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Thurgoland Tunnels, near Penistone, South Yorkshire, November 2018

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HughieD

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1. The History
Thurgoland Tunnel is a double-bore abandoned railway tunnel between Penistone and Wortley. Its total length is 924 feet. The original tunnel, a single bore carrying two tracks, was opened in 1845 on the Sheffield, Ashton-Under-Lyne and Manchester Railway between Manchester Store Street and Sheffield. It is characterised by a curve of 60 chains radius on a falling gradient of 1 in 131. In 1855 the tunnel suffered a collapse close to the south portal which resulted in the line closing for ten days and saw 500 men involved in its repairs. Maximum clearance was only obtained by reducing the normal six-foot spacing between the tracks. Stone was used for both its lining and portals although no refuges were included in the tunnel’s construction.

Electrification of the Woodhead route was given the go-ahead in 1936 but in 1948, because of the clearance problems the original construction caused for the planned LNER electrification, a second single-line tunnel was built for the ‘up’ line with the old tunnel converted to carry the down line. The project commenced in 1947 just before railway nationalisation and the creation of British Railways. Hence each of the new ‘up’ tunnel portals have twin dates; "LNER 1947" (in the central parapet panel) and "BR 1948" below in the keystone. The tunnel required the excavation of around 70,000 tons of rock and earth. Work got underway in November 1946, but due to the poor rock and labour shortages the headings didn’t meet until January 1948. Electric working began in 1954 via Class 76 Bo-Bo and Class 77 Co-Co locomotives. It ceased in 1981 when the Woodhead route was closed, although the tunnels continued to carry trains until May 1983 due to the local Sheffield–Huddersfield trains being diverted via Barnsley.

Class 47 loco on the ‘down’ side about to enter the old tunnel pulling a Sunday diverted Manchester Piccadilly to London St Pancras express (© Roger5450):

45153425285_342f560915_z.jpgThurgo new 3 by HughieDW, on Flickr

The up tunnel, being much newer, has since been re-utilised for a walking/cycling trail, whilst the down bore has been back-filled at the southern end and a wall built at the northern portal.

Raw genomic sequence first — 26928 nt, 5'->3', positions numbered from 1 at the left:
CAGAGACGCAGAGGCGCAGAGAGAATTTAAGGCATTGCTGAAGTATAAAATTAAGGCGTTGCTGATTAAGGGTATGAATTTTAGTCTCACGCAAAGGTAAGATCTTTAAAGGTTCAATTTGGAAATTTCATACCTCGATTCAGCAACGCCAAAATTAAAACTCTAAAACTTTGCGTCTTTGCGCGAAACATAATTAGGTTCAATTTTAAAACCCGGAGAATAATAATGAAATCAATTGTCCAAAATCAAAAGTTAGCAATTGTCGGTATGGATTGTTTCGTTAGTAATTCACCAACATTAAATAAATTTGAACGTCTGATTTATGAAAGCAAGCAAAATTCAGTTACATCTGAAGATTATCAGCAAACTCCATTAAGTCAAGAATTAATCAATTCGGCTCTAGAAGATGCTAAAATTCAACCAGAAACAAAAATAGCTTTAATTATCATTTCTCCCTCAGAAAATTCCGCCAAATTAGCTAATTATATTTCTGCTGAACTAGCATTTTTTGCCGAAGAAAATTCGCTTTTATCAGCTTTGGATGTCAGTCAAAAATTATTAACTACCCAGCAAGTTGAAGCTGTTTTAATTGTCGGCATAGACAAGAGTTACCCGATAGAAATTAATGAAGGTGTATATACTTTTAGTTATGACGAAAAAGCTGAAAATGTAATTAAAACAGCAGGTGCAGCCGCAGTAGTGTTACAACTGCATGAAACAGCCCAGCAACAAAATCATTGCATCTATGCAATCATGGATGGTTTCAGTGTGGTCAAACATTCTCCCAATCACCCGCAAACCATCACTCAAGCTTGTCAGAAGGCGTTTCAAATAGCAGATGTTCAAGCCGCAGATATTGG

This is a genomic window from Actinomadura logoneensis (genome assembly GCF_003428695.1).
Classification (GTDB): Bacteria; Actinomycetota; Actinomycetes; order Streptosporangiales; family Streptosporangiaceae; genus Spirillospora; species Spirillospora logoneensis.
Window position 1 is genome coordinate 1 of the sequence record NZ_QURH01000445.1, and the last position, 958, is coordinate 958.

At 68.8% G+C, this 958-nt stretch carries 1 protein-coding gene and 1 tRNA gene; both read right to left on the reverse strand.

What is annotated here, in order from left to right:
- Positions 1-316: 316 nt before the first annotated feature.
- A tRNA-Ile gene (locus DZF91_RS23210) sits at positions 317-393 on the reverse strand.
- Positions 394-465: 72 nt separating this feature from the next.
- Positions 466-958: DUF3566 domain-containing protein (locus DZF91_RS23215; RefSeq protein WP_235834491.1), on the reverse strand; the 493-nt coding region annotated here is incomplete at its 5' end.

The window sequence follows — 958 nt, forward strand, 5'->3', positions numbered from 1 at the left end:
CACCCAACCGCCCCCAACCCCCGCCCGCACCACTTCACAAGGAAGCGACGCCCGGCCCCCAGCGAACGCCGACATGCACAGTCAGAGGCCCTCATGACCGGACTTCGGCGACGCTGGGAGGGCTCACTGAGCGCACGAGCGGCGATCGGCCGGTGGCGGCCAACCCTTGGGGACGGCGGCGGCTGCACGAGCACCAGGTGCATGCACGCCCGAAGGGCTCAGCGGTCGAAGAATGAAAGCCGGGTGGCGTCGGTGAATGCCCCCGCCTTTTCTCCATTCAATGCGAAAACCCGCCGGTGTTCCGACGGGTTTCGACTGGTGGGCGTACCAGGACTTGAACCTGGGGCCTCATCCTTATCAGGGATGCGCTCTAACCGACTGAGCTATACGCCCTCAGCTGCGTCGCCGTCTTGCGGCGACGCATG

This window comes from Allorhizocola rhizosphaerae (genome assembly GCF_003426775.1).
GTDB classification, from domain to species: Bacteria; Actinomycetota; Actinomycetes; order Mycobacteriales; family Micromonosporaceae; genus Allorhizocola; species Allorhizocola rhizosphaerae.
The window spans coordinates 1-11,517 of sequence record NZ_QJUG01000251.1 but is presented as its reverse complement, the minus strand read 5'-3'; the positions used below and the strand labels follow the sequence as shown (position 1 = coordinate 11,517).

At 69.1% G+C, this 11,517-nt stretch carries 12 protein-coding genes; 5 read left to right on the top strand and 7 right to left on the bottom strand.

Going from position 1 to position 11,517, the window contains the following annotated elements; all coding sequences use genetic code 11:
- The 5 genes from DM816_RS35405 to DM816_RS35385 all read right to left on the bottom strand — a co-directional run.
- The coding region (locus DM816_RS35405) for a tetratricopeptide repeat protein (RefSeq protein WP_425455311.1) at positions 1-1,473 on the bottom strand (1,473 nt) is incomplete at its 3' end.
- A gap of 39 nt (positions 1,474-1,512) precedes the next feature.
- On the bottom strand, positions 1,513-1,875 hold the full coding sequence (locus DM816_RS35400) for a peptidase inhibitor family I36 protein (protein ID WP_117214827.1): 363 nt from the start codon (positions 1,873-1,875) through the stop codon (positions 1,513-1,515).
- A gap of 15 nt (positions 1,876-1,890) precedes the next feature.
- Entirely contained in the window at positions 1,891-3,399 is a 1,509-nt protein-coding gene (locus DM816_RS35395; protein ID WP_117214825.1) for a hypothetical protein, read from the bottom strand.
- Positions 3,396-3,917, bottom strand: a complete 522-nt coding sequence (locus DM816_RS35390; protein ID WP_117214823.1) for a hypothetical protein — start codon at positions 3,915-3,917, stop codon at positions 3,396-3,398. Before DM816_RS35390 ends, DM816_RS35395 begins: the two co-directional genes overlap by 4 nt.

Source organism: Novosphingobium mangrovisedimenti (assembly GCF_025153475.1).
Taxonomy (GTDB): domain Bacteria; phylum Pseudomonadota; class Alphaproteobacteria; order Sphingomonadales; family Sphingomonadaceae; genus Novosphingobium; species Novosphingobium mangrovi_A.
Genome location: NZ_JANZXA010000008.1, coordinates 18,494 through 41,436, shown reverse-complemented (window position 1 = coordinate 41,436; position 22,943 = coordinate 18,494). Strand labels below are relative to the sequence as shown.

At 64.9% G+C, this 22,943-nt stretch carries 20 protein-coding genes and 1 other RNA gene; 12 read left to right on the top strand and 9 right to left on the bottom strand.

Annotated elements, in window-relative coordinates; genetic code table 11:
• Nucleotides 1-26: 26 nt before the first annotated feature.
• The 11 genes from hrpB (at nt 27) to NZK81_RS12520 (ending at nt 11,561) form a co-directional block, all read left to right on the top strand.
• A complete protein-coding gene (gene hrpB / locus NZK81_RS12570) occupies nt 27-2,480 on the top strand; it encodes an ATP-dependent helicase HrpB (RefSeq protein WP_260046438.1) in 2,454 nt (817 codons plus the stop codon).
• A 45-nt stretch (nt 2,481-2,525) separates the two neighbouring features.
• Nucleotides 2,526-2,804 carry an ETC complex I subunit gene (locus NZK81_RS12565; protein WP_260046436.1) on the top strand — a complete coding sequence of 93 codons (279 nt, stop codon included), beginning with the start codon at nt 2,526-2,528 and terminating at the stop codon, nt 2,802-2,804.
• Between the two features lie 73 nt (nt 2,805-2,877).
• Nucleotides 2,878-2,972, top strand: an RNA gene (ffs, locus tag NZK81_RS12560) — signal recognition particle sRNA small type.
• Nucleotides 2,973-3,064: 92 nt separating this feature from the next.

A Class 76-hauled coal train emerging from the new tunnel heading north in October 1980 (© Roger5450):

45153424865_ed9ae164a6_z.jpgThurgo new by HughieDW, on Flickr

2. The Explore
After parking-up and a twenty minute yomp across fields on the public foot-path we found ourselves at the northern portal. There was a way in, but it was a bit of a climb and we weren’t too sure of the drop the other side. Hence, we decided to head via the new tunnel to have a look at the southern portal of the old tunnel. I had read that it had been filled up with rubble. Much to our delight they hadn’t finished the job that well and there was room to climb in and then slide down the earth bank into the tunnel. Half-an-hour later or so we emerged a tad muckier than we started and headed back to the car.

3. The Pictures

The northern portal of the old tunnel comes into view:

31124181337_736c60f208_b.jpg20181126_190557 by HughieDW, on Flickr

And a closer view of the shuttered norther portal of the old tunnel:

46013402672_f006cd3f89_b.jpgimg9619 by HughieDW, on Flickr

Left tower detail of the north portal of the old tunnel:

46063234891_5081a8c044_b.jpgimg9620 by HughieDW, on Flickr

Southern end of the new tunnel, showing the two date stones mentioned above:

45151244255_89d0d0d69b_b.jpgimg9625 by HughieDW, on Flickr

And the tunnel itself:

45151329525_46ea311edb_b.jpgimg9622 by HughieDW, on Flickr

44247215100_27bb14dca2_b.jpgimg9623 by HughieDW, on Flickr

Two tunnels: the new one on the left and the old one on the right:

45338575864_9c0ce57fc3_b.jpgimg9642 by HughieDW, on Flickr

Looking back at the filled-in south entrance:

46013012542_f470a7c46e_b.jpgimg9639 by HughieDW, on Flickr

The southern portal:

45338749484_3a90674156_b.jpgimg9627 by HughieDW, on Flickr

A bit of graff at the south end:

31124066477_bdcd52b5da_b.jpgimg9641 by HughieDW, on Flickr

44246973820_5d23aa68dd_b.jpg20181126_190849 by HughieDW, on Flickr

Looking back south down the tunnel from the middle:

45338678274_e009634ded_b.jpgimg9635 by HughieDW, on Flickr

Looking back from the north end towards the south:

45997678442_9bccbdf56d_b.jpgimg9629 by HughieDW, on Flickr

And the shuttered north portal from the inside:

46013067192_ff03f61e85_b.jpg20181126_190934 by HughieDW, on Flickr

And back out again:

46013065992_1be0e5eddf_b.jpg20181126_191012 by HughieDW, on Flickr
 

Hugh Jorgan

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Nice write up and history. The tunnels are in not bad condition. Always like it when they turn abandoned railways into cycle paths and they have done with the new tunnel.
 

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